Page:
Should You Forgo Christmas?

Posted on: December 10th, 2019 in mindset by Pat Mesiti | No Comments

Do you know anyone who is opting out of Christmas this year? I can understand why people would want to forgo Christmas. It is an incredibly stressful time of year. Too many functions, too many duties, too busy, the traffic, the pressure. It is also an expensive time of year – the cost of presents and foods, then there are all the catch-ups with friends and you go out and eat out and buy drinks. I guess a lot of people would also point out that they are not religious, so why celebrate an event they don’t believe in.

Even people who are religious sometimes choose to opt out of all the present buying and tinsel. They feel that the real sentiment behind Christmas is giving and charity, so instead of buying family members expensive, unneeded and unwanted presents they donate to a worthy charity, have a modest meal and even spend the day working in a soup kitchen. That doesn’t sound like a bad way to spend Christmas at all.

Other Christmas-boycotters point out that as a society we are already consuming too much. They point to global warming. Carbon emissions come from industry and manufacturing. Cut down on your consumption and you are cutting down on carbon emissions. I also accept that as a reasonable position (provided of course you believe in global warming).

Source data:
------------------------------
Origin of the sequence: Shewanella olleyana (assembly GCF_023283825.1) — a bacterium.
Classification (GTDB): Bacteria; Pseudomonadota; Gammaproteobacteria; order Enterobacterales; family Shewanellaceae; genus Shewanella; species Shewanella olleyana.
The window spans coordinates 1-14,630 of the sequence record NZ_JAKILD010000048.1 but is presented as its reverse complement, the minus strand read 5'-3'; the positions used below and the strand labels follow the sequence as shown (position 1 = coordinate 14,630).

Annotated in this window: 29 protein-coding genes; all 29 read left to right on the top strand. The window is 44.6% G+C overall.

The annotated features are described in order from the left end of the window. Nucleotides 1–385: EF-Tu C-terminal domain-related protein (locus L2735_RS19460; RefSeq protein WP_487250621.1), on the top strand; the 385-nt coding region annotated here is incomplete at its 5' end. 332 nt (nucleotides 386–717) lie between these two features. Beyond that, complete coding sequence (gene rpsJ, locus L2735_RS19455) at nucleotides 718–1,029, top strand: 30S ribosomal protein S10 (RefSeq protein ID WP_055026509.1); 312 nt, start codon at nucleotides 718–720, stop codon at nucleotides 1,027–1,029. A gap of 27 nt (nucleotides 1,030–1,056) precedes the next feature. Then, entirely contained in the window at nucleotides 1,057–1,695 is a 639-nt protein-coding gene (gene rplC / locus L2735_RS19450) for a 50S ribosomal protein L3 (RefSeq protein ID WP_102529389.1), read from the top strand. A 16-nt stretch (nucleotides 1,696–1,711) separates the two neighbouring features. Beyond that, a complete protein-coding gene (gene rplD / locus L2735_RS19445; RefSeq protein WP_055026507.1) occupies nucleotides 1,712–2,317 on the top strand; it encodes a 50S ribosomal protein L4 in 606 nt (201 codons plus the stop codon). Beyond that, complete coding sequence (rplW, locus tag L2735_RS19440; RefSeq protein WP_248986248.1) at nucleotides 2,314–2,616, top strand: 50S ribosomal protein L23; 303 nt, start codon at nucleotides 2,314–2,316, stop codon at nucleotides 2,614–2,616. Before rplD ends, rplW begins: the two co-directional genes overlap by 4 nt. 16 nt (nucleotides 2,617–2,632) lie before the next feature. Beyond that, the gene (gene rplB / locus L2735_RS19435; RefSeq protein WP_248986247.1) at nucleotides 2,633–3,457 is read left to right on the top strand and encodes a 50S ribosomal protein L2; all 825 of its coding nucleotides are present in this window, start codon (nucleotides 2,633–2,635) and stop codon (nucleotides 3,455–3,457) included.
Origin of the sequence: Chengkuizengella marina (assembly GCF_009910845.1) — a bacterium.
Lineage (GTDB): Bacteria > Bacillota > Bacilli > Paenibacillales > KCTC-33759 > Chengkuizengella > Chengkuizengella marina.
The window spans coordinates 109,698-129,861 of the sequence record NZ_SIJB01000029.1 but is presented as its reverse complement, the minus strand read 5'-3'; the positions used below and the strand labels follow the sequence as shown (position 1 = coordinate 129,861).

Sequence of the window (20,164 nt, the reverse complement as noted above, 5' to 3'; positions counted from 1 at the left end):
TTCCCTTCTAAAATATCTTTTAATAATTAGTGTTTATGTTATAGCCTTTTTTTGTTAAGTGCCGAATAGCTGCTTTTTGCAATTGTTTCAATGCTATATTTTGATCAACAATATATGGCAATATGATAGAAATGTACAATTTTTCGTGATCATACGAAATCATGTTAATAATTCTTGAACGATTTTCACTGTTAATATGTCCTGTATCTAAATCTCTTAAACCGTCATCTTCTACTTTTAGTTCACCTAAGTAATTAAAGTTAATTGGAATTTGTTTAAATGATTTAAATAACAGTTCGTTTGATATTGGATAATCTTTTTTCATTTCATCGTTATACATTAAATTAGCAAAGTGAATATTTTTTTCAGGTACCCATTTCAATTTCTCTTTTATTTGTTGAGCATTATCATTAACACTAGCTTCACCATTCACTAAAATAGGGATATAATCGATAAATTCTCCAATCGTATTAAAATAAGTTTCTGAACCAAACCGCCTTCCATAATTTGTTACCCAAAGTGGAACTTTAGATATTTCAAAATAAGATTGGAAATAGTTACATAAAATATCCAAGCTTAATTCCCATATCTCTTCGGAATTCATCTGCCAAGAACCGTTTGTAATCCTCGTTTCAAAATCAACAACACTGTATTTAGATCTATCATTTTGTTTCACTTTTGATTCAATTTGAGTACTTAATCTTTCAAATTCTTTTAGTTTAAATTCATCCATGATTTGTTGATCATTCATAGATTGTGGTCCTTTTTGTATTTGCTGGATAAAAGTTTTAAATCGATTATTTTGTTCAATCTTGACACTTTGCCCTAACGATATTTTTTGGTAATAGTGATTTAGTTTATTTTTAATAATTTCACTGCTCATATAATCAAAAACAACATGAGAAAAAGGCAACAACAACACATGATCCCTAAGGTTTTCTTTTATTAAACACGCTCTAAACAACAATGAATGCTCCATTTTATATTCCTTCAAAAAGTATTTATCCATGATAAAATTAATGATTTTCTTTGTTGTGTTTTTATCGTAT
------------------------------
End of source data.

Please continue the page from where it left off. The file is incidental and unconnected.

How do I feel about Christmas?

Communities are held together, bonded by shared joys. Jewish people celebrate Hanukkah at this time of year (December 22 to 30). For Muslims, Muhammad’s birthday is November 10, and Ramadan is a very important time of year running through the month of May.

Christmas was of course a pagan ceremony held mid-winter. Historians think Jesus was probably born in the spring (when new lambs were born), but Christian missionaries adopted Yule celebrations to convert the Norse and Celtic pagans who were deeply attached to Yuletide. 

The pagan Yule celebrated winter solstice. This is the shortest time between the sun rising and the sun setting. It happens on December 21st or 22nd. To pagans this meant that the winter was over and spring was coming and they had a festival to celebrate, and worshipped the sun for winning over the darkness.

The Christian take on Christmas